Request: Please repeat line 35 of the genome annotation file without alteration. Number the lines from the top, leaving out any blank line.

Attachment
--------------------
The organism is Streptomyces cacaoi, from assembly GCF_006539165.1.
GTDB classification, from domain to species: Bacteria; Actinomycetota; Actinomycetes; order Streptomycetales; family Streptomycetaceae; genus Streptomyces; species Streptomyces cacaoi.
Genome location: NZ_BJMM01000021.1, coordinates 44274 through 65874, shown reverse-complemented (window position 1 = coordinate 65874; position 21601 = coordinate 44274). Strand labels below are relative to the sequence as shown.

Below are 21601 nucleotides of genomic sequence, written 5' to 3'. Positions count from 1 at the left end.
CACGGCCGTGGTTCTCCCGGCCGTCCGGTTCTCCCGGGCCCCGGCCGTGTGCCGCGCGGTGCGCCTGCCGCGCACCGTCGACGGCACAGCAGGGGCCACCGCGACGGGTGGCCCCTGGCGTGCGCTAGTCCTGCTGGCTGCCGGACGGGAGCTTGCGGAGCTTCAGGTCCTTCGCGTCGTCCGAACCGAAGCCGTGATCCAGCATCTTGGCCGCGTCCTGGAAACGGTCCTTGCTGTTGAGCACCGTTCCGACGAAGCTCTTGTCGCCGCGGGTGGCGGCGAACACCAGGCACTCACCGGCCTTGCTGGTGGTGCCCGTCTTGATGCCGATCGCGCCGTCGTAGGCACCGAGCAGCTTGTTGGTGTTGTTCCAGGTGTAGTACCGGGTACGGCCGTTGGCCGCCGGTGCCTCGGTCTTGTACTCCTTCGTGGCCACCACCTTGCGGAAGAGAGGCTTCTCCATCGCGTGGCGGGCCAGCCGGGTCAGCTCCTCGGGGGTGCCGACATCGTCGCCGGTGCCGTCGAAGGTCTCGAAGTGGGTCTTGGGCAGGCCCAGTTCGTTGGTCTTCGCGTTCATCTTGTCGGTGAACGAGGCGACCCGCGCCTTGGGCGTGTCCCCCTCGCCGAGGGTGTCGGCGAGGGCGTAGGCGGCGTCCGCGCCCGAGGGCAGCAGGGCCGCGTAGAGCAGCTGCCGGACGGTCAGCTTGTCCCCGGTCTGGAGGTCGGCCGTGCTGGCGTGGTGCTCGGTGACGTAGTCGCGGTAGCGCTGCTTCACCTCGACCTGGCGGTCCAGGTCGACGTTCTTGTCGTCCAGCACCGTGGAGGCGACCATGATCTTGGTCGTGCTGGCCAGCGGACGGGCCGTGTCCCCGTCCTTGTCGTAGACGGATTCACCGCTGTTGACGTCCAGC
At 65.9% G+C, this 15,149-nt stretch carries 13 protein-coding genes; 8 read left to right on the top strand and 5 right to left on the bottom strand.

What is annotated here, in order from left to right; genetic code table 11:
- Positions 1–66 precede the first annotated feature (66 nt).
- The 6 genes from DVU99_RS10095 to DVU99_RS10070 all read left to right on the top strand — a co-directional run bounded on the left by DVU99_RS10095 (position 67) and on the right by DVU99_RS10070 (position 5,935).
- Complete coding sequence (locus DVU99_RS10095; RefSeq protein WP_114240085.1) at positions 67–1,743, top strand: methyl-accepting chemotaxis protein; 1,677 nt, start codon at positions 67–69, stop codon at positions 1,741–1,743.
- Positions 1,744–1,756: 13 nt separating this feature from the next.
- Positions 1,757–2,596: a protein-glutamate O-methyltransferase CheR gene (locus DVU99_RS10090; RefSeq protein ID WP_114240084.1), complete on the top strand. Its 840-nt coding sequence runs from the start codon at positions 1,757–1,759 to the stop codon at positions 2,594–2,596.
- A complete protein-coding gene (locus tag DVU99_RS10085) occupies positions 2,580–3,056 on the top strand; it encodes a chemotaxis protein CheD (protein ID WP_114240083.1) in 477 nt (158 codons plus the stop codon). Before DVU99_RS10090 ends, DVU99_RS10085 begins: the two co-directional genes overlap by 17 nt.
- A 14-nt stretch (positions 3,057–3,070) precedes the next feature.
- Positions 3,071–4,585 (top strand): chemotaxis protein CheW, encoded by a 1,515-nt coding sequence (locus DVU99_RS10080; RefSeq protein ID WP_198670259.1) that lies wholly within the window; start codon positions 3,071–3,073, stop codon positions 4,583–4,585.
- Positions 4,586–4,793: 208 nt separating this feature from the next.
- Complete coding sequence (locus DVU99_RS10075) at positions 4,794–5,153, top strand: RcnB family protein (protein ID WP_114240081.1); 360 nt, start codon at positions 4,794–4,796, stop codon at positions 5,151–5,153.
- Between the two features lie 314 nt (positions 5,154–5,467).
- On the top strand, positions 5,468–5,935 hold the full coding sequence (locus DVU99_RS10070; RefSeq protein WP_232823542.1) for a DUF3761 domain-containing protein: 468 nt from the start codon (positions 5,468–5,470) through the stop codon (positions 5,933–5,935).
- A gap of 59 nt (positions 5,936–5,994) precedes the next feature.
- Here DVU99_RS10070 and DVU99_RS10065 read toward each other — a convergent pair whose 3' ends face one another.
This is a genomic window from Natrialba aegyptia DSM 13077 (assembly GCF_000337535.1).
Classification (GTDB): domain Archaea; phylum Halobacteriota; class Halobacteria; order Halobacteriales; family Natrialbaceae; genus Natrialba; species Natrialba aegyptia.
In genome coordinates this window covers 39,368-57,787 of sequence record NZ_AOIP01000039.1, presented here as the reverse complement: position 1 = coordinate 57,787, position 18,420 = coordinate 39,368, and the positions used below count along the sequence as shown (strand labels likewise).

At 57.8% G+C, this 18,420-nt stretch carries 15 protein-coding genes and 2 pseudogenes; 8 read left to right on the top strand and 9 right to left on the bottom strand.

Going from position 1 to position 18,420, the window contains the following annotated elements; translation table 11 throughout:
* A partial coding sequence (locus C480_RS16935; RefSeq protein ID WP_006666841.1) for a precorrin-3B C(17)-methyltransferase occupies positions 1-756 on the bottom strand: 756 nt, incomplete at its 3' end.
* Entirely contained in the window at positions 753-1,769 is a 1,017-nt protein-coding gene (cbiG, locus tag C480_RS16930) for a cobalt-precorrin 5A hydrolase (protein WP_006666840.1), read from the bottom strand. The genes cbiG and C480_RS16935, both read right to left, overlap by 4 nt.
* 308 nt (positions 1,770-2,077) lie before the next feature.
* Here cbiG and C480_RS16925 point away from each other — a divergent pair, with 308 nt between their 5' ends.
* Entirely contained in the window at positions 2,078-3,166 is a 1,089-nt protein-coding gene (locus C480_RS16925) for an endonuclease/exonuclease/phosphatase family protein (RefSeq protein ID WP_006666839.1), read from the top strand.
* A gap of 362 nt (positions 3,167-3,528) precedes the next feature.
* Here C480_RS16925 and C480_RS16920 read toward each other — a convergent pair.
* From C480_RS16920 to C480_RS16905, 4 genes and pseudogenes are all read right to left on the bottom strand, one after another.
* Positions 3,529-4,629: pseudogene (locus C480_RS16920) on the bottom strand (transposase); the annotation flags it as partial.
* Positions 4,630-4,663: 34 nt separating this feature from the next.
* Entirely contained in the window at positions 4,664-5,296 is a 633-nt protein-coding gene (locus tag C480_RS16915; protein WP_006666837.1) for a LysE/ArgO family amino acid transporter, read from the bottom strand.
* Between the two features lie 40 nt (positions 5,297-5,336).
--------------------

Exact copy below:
* Positions 3,529-4,629: pseudogene (locus C480_RS16920) on the bottom strand (transposase); the annotation flags it as partial.